Washing Line of Feelings
Young children will always tell you they are hungry, cold, cross or bored. Challenge them to generate synonyms for these overused words and create a ‘washing line’ of feelings, pegging them up in order of magnitude. Words could range from peckish, through ravenous to famished, or from mildly irked to absolutely furious! This activity will generate lots of discussion as to where words should be placed. How cold is chilly compared to frosty, for instance? No room to hang words up? Place words on sticky notes and move them along the scale as you decide where they belong. Children could even draw a thermometer and add words to the scale. What about a thermometer of happiness, for example? Where would they place jubilant or ecstatic compared to contented?
Across this series of blogs, we have recommended some of our very favourite books, podcasts, journals, and websites, each of them devoted to some specific aspects of literacy or primary English teaching and learning. We’ve looked at fluency, reading comprehension, diversity and representation in books, vocabulary, oracy and more. It seems only right to turn to some more generalised texts that provide subject overviews, subject knowledge, pedagogic strategies and more in order to support the effective teaching of English in our phase. With summer upon us, now might be the time to turn to a well-chosen book that refreshes or reinvigorates practice holistically.
Teaching English by the Book
James Clements’ Teaching English by the book is an accessible guide to English, framed by the use of great books. This, obviously speaks to our hearts and nods to our biases. The book has four sections: Teaching by the book; Teaching Reading by the book; Teaching writing by the book; and Teaching English by the book. Each takes a comprehensive look at its respective focus area, and filters this through the lens of a literature rich classroom/school. Appendices offer hugely practical suggestions that will likely strengthen your reading offer. This is an ideal read for anyone embarking on teacher training this autumn or entering their NQT year, as well as more experienced teachers. We have enjoyed both the pleasure and privilege of working with James – as well as being influenced by him in some of our own classrooms - and can assure you that you are in the very safest hands.
Teaching Primary English
Eve Bearne and David Reedy’s Teaching Primary English is a weightier tome, but hey, it is summer. Now may well be the right time – so long as it is interspersed with plenty of relaxation and some reading for pure pleasure. Across its 400-odd pages it covers every aspect of English that we can think of. Not only that, it gives generous space to those aspects that all too often are side-lined or treated as tangential. The book starts with Spoken Language and devotes a quarter of its pages to that subject. This is a very good thing. We have long been advocating that spoken language is at the heart of all that we hold dear. To see it handled in such depth, with such clarity, and in such practical terms is enough of a recommendation for us. But of course there is more. An extensively referenced and in-depth section on reading covers pre-reading development (hurrah), early reading concepts, phonics, comprehension, assessment…the list goes on. Writing, similarly, is covered in great depth – both theory and application. Examples of class work help to illustrate the concepts and approaches discussed. Alongside Teaching English by the Book, a highly recommended read – and essential for subject leads.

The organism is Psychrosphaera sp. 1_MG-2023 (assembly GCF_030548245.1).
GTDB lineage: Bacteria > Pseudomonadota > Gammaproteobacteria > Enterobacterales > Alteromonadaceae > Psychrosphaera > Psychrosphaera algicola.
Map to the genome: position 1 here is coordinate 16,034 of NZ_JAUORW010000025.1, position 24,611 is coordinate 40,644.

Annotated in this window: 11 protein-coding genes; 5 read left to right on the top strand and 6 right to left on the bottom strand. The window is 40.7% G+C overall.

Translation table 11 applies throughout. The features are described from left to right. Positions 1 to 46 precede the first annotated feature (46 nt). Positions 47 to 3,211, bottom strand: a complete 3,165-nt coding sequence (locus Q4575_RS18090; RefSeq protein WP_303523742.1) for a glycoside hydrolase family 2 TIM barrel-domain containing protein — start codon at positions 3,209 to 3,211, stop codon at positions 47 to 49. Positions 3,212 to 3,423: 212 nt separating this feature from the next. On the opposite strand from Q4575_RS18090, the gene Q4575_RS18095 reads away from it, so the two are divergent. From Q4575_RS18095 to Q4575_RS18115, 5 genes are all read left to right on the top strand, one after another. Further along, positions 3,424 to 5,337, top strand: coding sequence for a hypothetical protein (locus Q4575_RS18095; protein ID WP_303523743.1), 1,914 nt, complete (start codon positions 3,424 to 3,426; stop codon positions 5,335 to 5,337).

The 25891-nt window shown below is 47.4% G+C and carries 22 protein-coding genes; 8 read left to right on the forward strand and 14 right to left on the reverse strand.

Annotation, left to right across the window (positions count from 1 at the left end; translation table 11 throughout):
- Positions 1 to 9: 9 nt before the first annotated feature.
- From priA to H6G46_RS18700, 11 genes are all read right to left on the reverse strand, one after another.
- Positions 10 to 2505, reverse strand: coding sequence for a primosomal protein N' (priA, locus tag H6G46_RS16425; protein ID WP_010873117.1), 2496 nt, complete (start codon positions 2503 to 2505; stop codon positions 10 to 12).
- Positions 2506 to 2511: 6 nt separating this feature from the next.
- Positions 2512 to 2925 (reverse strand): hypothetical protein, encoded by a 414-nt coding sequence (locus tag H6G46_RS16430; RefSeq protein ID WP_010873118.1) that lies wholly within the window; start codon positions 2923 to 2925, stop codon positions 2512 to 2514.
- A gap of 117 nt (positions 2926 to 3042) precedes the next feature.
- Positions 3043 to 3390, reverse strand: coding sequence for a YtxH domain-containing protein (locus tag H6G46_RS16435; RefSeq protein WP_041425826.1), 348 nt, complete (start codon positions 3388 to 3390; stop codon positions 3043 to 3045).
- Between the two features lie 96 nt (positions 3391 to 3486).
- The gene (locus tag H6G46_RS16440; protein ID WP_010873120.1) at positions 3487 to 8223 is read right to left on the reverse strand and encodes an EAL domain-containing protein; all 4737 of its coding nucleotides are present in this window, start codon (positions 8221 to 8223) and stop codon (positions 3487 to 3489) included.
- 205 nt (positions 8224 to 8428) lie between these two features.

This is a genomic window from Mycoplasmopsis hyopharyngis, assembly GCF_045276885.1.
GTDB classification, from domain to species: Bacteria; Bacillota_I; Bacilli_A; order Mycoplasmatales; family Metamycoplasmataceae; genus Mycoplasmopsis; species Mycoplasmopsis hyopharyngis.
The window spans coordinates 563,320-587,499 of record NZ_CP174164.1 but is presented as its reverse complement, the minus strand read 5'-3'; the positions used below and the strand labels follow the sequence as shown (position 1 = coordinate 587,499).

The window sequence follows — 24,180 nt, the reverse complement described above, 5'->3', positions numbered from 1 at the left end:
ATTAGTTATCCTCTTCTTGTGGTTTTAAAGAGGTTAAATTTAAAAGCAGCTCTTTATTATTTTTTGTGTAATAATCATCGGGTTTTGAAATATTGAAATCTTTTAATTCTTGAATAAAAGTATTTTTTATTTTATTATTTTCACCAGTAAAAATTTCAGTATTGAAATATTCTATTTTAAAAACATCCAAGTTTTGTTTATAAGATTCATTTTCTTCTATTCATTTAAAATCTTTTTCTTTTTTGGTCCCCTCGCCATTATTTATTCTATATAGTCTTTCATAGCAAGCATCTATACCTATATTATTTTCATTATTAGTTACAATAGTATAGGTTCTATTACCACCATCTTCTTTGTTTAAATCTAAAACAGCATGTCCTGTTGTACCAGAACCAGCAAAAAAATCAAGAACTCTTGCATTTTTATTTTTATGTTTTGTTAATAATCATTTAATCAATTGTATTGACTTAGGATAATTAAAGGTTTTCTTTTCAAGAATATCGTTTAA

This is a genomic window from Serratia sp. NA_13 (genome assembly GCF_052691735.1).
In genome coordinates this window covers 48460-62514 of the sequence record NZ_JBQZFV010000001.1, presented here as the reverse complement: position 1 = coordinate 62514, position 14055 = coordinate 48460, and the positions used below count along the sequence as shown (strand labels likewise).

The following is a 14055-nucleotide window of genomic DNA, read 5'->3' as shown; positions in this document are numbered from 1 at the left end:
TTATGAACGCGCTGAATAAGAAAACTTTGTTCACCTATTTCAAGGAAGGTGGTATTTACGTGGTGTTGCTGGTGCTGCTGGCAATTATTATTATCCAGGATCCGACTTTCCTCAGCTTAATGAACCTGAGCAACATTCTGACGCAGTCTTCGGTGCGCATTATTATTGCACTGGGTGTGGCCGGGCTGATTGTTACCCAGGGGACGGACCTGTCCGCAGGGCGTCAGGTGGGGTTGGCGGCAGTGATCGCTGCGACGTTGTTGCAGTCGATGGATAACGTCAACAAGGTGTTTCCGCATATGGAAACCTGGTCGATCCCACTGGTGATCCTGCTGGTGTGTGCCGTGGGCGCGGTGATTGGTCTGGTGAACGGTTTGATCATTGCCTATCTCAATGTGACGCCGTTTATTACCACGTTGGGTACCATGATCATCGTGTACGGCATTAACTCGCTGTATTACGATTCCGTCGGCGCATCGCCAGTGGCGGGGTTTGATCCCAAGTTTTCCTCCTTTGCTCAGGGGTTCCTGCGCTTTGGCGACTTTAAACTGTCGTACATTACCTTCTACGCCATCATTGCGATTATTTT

500 words: Black Lives Matter
We’ve previously shared the petition to save the 500 Words writing competition as we’ve long admired the range and quality of the submissions in our own choices of reading for pleasure.This year’s contest aims to ‘bring children’s voices onto the themes and issues emerging from the Black Lives Matter movement. We want children to lead on the process of writing their story’. The window for entry is short and closes at 11.59pm (no less), this Friday, 3rd July. Time to get writing.
You can find out more here: www.500words.me
Alligator’s Mouth Award 2020
Book recommendations for the 6 – 8 year old audience stand as one of our more frequent requests. As such, we are delighted to share the details of this year’s Alligator’s Mouth award, dedicated to just this age range. Adam Stower’s vibrant King Coo: The Curse of the Mummy’s Gold has clinched this honour and we highly recommend that you treat you and your readers to this witty and clever title. You can find out more here, and see videos of the prize giving, as well as hear Adam talk about the book.
Well that’s that for now. Thank you so much for reading. We hope that some of the recommendations and suggestions have proved useful and enjoyable for your children. We’ll have our summer special next week, with some recommended reads, and then we’ll sail off into the summer.
Keep safe; stay well and widely read.